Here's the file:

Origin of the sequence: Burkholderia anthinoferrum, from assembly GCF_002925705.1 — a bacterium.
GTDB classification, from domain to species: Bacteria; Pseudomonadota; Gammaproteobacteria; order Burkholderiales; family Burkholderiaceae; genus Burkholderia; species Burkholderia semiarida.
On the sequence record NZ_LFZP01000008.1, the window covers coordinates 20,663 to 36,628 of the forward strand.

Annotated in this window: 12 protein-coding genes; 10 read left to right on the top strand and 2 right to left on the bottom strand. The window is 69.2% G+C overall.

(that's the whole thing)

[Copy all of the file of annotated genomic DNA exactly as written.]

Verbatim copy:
Origin of the sequence: Burkholderia anthinoferrum, from assembly GCF_002925705.1 — a bacterium.
GTDB classification, from domain to species: Bacteria; Pseudomonadota; Gammaproteobacteria; order Burkholderiales; family Burkholderiaceae; genus Burkholderia; species Burkholderia semiarida.
On the sequence record NZ_LFZP01000008.1, the window covers coordinates 20,663 to 36,628 of the forward strand.

Annotated in this window: 12 protein-coding genes; 10 read left to right on the top strand and 2 right to left on the bottom strand. The window is 69.2% G+C overall.